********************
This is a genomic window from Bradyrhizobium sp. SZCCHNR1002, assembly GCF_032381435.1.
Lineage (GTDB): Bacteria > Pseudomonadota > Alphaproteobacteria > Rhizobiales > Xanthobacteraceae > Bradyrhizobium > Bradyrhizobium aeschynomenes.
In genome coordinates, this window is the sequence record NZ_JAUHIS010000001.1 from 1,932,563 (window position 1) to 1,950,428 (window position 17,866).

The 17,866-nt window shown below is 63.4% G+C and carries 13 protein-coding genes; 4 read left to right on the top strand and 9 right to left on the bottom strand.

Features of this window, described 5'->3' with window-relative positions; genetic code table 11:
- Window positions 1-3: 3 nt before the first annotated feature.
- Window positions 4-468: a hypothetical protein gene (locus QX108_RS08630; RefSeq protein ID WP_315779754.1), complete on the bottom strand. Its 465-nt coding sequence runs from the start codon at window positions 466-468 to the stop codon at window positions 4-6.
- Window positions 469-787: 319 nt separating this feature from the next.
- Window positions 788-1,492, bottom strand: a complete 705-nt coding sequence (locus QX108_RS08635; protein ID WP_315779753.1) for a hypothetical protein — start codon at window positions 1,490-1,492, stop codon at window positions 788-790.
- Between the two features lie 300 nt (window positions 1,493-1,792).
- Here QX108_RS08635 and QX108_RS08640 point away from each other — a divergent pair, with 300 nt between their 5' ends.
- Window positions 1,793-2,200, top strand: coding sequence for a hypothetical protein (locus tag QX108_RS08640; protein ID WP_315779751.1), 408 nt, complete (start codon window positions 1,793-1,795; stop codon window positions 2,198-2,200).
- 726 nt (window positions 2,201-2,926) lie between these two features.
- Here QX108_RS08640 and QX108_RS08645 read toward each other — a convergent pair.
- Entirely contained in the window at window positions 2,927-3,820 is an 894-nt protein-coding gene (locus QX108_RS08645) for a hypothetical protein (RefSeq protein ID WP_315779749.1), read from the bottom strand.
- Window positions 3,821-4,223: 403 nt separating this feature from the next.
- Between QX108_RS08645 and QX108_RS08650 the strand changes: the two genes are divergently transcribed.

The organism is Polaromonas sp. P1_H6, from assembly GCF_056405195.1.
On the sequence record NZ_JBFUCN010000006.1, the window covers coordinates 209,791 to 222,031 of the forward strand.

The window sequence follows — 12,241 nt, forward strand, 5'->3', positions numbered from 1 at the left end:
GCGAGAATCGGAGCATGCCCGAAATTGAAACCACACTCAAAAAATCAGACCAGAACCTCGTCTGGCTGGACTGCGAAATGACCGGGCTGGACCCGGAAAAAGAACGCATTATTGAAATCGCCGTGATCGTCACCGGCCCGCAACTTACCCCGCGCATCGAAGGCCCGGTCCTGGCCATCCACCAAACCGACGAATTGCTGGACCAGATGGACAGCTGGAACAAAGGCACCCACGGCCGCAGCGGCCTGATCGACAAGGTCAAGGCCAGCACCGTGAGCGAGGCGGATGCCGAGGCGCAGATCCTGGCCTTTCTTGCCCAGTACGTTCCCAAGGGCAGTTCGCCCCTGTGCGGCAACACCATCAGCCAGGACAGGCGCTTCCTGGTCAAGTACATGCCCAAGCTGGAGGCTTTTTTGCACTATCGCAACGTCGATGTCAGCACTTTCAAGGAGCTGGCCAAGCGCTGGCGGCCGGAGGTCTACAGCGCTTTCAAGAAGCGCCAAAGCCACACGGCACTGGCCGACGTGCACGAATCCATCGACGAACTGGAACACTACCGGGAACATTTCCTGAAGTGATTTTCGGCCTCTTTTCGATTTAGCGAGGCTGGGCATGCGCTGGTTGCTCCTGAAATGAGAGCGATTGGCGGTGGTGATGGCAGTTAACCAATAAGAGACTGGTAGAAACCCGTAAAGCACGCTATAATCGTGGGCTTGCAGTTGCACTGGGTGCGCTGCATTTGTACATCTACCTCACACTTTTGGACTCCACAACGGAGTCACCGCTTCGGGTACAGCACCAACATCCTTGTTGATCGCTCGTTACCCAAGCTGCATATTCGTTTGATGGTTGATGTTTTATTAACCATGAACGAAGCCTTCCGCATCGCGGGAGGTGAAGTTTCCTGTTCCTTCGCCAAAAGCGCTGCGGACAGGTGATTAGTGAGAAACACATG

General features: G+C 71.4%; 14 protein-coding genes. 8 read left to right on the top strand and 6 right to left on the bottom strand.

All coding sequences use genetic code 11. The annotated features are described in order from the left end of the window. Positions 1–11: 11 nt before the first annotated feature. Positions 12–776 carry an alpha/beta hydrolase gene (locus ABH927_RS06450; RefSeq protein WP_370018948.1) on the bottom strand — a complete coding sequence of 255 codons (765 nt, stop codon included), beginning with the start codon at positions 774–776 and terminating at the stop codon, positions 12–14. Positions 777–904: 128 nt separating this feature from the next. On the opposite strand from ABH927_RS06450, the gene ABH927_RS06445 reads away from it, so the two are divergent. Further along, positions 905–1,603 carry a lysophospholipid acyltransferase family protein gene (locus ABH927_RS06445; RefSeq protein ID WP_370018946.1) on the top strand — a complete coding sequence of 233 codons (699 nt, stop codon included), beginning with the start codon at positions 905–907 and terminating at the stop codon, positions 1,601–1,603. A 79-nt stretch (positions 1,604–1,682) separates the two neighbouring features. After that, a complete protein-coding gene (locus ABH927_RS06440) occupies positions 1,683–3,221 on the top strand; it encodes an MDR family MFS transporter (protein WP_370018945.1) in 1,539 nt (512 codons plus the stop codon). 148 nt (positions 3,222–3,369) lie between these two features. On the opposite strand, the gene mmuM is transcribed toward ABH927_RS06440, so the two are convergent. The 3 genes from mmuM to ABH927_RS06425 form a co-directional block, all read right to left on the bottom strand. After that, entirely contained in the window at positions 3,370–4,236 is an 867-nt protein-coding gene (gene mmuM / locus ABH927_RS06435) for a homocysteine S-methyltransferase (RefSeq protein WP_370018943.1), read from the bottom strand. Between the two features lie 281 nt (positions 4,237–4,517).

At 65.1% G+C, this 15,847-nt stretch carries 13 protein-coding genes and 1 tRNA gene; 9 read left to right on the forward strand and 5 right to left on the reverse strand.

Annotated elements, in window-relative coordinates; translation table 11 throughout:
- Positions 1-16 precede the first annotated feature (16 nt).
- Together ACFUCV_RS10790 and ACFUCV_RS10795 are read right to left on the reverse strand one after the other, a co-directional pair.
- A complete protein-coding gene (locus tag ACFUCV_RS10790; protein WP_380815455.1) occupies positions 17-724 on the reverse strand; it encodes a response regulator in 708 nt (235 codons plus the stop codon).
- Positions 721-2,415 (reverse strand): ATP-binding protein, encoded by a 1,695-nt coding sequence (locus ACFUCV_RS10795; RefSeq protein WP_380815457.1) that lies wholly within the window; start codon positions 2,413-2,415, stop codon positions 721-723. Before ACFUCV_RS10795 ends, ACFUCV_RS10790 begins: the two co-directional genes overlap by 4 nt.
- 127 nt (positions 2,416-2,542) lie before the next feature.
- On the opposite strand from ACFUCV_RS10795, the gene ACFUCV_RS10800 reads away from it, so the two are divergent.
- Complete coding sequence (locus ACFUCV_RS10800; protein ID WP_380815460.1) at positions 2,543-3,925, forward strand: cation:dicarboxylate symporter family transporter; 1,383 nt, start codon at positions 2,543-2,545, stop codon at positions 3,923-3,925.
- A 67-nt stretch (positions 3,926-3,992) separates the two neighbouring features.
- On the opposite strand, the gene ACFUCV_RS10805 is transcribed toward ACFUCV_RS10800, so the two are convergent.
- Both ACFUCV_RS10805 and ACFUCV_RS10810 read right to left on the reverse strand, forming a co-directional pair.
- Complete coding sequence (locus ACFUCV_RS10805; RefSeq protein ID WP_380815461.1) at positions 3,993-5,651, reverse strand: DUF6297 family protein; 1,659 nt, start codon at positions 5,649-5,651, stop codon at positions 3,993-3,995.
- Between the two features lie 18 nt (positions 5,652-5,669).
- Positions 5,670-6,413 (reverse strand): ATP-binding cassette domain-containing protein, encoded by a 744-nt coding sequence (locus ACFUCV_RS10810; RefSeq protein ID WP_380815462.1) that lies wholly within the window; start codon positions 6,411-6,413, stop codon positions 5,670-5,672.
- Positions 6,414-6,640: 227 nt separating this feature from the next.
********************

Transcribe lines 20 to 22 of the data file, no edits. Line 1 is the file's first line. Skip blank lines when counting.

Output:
The window sequence follows — 12,241 nt, forward strand, 5'->3', positions numbered from 1 at the left end:
GCGAGAATCGGAGCATGCCCGAAATTGAAACCACACTCAAAAAATCAGACCAGAACCTCGTCTGGCTGGACTGCGAAATGACCGGGCTGGACCCGGAAAAAGAACGCATTATTGAAATCGCCGTGATCGTCACCGGCCCGCAACTTACCCCGCGCATCGAAGGCCCGGTCCTGGCCATCCACCAAACCGACGAATTGCTGGACCAGATGGACAGCTGGAACAAAGGCACCCACGGCCGCAGCGGCCTGATCGACAAGGTCAAGGCCAGCACCGTGAGCGAGGCGGATGCCGAGGCGCAGATCCTGGCCTTTCTTGCCCAGTACGTTCCCAAGGGCAGTTCGCCCCTGTGCGGCAACACCATCAGCCAGGACAGGCGCTTCCTGGTCAAGTACATGCCCAAGCTGGAGGCTTTTTTGCACTATCGCAACGTCGATGTCAGCACTTTCAAGGAGCTGGCCAAGCGCTGGCGGCCGGAGGTCTACAGCGCTTTCAAGAAGCGCCAAAGCCACACGGCACTGGCCGACGTGCACGAATCCATCGACGAACTGGAACACTACCGGGAACATTTCCTGAAGTGATTTTCGGCCTCTTTTCGATTTAGCGAGGCTGGGCATGCGCTGGTTGCTCCTGAAATGAGAGCGATTGGCGGTGGTGATGGCAGTTAACCAATAAGAGACTGGTAGAAACCCGTAAAGCACGCTATAATCGTGGGCTTGCAGTTGCACTGGGTGCGCTGCATTTGTACATCTACCTCACACTTTTGGACTCCACAACGGAGTCACCGCTTCGGGTACAGCACCAACATCCTTGTTGATCGCTCGTTACCCAAGCTGCATATTCGTTTGATGGTTGATGTTTTATTAACCATGAACGAAGCCTTCCGCATCGCGGGAGGTGAAGTTTCCTGTTCCTTCGCCAAAAGCGCTGCGGACAGGTGATTAGTGAGAAACACATG

General features: G+C 71.4%; 14 protein-coding genes. 8 read left to right on the top strand and 6 right to left on the bottom strand.